W3C home > Mailing lists > Public > public-webappsec@w3.org > May 2016

Re: [secure-contexts] `*.localhost` + DNS

From: Harssh Mahajan <harssh@gmail.com>
Date: Tue, 3 May 2016 20:46:18 +0530
Message-ID: <CAJN0qJGLo7mJY_agkA72cqduN1aYwi==z2013Fr=LSDCdu06zw@mail.gmail.com>
To: Richard Barnes <rbarnes@mozilla.com>
Cc: Mike West <mkwst@google.com>, Craig Francis <craig.francis@gmail.com>, "public-webappsec@w3.org" <public-webappsec@w3.org>
Hi,

I would suggest to implement a workaround - configure application to allow
http connections on localhost. In C# Request.Url.IsLoopback will return
true for localhost.

Specifying 127.0.0.1 in DNS will introduce Same site scripting bug.
Source: https://www.acunetix.com/vulnerabilities/web/same-site-scripting

Harssh

On Tue, May 3, 2016 at 6:14 PM, Richard Barnes <rbarnes@mozilla.com> wrote:

>
>
> On Tue, May 3, 2016 at 8:08 AM, Mike West <mkwst@google.com> wrote:
>
>>
>> On Tue, May 3, 2016 at 1:43 PM, Craig Francis <craig.francis@gmail.com>
>> wrote:
>>
>>> As a developer that works on multiple websites, I have a wildcard DNS
>>> entry that points `projectABC.laptop.example.com
>>> <http://projectabc.laptop.example.com>` to 127.0.0.1 (as an aside it
>>> resolves to 192.168.0.5 for the browsers in a VM).
>>>
>>> I would like this setup, where the DNS does resolve to 127.0.0.1, to be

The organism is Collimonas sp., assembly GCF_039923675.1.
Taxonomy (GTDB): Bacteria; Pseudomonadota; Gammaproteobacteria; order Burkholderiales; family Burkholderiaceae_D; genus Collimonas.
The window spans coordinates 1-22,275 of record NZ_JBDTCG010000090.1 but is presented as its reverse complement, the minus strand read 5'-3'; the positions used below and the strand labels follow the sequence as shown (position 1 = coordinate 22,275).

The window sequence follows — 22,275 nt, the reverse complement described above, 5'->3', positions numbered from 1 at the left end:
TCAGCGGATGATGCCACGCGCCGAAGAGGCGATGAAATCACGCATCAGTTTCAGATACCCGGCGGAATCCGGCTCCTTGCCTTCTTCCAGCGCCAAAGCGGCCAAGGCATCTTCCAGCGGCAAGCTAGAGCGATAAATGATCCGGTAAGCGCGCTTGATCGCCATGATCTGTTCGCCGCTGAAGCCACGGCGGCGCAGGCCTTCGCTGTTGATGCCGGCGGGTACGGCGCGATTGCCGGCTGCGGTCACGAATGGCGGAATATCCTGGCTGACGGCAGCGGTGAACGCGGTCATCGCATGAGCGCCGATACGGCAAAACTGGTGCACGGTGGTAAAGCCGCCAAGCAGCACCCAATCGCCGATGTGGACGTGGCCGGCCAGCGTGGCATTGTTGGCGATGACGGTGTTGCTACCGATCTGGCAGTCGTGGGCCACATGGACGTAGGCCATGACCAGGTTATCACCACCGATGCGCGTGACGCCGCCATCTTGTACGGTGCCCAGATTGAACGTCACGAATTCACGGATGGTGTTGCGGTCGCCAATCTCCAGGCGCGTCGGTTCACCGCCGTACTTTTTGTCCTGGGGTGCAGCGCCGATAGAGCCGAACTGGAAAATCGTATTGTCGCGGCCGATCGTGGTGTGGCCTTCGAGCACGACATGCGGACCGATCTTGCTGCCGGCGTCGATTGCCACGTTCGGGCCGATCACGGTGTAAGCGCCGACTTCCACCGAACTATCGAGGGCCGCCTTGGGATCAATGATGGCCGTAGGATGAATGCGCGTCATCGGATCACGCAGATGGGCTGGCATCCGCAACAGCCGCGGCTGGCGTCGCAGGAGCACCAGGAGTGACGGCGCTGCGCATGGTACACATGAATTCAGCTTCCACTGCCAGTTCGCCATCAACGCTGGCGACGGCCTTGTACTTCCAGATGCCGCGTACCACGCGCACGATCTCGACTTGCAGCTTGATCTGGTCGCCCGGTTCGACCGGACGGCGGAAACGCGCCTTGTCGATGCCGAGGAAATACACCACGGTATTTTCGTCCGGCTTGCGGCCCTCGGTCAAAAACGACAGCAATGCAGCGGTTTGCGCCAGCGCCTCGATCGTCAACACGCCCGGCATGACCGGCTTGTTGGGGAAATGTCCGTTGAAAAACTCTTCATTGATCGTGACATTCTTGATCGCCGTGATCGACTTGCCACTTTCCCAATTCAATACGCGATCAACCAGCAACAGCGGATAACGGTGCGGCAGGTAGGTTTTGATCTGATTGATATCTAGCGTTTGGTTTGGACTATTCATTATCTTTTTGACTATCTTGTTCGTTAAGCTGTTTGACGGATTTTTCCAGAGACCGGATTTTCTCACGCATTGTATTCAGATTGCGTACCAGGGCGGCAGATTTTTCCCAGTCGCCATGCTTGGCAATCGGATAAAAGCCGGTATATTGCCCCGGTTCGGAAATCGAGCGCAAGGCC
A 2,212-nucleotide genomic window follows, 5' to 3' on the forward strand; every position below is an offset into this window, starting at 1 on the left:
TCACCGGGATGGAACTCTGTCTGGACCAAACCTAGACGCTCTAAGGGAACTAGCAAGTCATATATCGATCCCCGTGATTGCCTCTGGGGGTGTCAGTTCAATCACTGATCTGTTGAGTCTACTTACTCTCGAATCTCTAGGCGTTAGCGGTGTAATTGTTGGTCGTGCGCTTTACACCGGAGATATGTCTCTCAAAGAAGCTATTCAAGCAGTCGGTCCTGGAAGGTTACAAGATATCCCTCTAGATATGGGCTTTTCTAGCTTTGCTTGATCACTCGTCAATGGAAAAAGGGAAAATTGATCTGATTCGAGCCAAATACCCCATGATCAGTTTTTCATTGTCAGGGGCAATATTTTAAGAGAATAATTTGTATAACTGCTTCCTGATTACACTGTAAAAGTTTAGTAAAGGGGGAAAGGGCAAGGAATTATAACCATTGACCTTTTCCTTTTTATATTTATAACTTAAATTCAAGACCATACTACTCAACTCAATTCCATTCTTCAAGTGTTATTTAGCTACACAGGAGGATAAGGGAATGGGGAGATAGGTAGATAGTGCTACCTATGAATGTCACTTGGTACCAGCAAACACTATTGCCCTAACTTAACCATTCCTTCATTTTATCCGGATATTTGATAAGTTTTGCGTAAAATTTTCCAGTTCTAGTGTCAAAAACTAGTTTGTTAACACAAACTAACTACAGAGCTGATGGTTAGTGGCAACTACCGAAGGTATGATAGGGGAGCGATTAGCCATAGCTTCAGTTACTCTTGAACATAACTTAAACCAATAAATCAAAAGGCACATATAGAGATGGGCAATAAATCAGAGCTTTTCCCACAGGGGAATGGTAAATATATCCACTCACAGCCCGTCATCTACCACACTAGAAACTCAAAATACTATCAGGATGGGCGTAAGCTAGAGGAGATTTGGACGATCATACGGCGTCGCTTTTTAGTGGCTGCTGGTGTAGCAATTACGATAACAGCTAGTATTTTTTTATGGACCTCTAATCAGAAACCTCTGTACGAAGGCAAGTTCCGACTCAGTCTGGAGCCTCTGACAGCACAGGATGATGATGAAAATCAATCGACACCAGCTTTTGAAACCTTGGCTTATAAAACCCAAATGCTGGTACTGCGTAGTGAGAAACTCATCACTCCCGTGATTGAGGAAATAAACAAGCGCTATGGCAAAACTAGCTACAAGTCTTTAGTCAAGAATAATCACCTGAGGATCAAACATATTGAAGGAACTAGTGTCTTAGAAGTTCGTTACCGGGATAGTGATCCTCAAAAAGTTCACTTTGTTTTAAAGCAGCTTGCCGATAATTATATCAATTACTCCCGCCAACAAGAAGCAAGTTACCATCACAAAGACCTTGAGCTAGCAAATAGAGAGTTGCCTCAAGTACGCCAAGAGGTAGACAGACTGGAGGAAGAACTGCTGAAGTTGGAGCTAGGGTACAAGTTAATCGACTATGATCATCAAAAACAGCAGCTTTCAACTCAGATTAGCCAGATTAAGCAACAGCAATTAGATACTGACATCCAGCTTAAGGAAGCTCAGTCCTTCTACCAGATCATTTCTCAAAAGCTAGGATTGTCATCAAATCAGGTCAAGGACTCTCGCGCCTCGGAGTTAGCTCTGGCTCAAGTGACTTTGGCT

>>> considered a secure origin, so I can easily develop websites without having
>>> to setup HTTPS on my local machine (I suspect I will need to anyway, but
>>> though I'd mention it).
>>>
>>
>> Understood. This is something we've resisted offering in the past due
>> both to conceptual complexity, as well as nondeterministic behavior. It
>> would be difficult for you to understand why, for instance, `
>> project.laptop.example.com` was secure when it pointed to `127.0.0.1`,
>> but not when it pointed to `192.168.0.5`, because that resolution is
>> completely opaque to you, the user.
>>
>> A better solution, I think, is for browser vendors to provide an override
>> mechanism for origins you specifically care about: Chrome
>> has `--unsafely-treat-insecure-origin-as-secure="
>> http://project.laptop.example.com"`, and I assume Safari, Opera,
>> Firefox, and Edge could be prevailed upon to provide similar controls as
>> suggested in
>> https://www.w3.org/TR/secure-contexts/#development-environments.
>>
>
> Yes, we probably could, if people really want it.
>
> It's getting pretty trivial to set up HTTPS locally, though.
> https://www.youtube.com/watch?v=nk4EWHvvZtI
>
> --Richard
>
>
>
Received on Tuesday, 3 May 2016 15:51:51 UTC

This archive was generated by hypermail 2.3.1 : Monday, 23 October 2017 14:54:20 UTC